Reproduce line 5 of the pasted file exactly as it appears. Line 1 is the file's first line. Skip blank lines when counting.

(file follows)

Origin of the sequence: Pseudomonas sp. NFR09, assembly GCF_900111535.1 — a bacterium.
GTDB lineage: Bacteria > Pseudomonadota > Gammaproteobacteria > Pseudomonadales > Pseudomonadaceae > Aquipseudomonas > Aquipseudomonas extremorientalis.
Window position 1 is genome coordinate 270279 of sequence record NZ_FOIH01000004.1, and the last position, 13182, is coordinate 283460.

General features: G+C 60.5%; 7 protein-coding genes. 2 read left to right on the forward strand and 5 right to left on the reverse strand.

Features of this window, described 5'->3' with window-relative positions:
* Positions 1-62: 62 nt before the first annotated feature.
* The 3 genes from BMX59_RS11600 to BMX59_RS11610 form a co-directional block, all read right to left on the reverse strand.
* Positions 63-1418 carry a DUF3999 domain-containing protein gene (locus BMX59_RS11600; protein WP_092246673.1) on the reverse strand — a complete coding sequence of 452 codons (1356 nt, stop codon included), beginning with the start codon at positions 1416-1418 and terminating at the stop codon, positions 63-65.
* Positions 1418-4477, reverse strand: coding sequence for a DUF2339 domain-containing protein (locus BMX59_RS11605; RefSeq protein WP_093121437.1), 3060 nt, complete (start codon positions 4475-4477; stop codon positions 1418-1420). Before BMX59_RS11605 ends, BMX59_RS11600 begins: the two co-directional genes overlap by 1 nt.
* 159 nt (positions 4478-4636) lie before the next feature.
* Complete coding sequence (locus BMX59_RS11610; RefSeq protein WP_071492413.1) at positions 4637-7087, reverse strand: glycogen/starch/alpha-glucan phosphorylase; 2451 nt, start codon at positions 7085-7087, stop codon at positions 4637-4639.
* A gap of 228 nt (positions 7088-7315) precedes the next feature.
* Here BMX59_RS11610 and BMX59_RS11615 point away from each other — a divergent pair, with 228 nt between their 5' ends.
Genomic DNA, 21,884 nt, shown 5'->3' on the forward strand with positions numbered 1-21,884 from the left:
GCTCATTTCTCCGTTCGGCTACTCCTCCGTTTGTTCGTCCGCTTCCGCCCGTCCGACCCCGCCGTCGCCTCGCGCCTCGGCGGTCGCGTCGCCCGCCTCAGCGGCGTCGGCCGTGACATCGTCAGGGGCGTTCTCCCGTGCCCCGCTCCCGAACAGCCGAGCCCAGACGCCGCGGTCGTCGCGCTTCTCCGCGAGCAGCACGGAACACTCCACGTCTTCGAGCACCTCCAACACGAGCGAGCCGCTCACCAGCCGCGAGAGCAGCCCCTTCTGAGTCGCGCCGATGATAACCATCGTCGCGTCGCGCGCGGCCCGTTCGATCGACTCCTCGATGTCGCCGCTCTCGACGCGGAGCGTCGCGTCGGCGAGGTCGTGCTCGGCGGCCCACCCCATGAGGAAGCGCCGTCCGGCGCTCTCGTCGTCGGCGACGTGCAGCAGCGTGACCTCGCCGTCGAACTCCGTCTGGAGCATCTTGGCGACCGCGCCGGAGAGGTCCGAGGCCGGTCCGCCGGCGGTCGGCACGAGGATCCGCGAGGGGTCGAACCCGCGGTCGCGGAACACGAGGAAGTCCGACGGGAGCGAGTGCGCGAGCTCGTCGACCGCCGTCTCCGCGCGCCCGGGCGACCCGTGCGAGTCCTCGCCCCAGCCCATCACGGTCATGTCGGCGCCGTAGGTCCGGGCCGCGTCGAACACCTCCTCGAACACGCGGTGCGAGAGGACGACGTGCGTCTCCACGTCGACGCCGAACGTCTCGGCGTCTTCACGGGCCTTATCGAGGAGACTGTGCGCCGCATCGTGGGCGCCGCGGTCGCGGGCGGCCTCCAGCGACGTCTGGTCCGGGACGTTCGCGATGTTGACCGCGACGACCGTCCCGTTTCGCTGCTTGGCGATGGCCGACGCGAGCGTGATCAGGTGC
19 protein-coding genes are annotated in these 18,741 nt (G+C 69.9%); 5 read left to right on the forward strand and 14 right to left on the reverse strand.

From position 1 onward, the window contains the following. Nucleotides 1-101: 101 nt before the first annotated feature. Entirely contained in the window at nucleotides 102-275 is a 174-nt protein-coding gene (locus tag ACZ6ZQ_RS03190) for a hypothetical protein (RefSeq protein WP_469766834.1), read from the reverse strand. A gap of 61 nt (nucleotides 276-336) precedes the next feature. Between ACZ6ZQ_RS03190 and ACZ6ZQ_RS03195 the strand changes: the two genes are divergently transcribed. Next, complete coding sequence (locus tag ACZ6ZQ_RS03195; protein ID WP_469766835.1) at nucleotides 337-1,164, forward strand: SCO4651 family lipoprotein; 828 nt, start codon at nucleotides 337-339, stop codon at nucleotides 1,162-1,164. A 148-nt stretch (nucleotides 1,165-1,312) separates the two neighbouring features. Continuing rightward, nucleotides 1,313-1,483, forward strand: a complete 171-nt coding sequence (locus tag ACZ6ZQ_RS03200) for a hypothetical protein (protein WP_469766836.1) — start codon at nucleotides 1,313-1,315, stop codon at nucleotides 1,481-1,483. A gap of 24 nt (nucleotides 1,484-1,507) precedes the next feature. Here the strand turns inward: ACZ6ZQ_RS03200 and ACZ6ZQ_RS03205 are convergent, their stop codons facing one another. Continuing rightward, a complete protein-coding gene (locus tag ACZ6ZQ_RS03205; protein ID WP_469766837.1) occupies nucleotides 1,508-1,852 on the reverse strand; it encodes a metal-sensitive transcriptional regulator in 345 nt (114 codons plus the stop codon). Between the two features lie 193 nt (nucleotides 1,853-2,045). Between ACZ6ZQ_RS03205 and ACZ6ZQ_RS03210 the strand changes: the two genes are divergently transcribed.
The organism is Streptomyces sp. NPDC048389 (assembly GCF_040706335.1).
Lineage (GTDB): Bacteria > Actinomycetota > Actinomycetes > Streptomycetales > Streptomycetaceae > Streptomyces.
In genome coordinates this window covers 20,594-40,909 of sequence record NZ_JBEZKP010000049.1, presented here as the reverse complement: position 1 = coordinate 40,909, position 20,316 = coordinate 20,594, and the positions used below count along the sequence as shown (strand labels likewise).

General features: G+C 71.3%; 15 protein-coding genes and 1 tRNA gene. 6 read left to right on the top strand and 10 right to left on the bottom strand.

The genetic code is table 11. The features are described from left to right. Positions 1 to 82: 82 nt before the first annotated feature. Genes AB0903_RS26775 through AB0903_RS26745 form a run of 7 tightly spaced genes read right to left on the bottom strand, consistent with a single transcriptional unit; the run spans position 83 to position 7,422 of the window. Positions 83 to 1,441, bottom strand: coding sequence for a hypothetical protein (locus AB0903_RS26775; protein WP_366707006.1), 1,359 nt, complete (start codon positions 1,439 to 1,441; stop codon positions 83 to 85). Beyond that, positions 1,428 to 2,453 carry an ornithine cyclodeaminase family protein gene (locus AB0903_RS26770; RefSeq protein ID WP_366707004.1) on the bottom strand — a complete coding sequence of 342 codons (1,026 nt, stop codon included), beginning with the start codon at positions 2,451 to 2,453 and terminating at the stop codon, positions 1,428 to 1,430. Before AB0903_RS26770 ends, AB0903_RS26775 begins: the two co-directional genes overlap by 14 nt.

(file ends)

Features of this window, described 5'->3' with window-relative positions: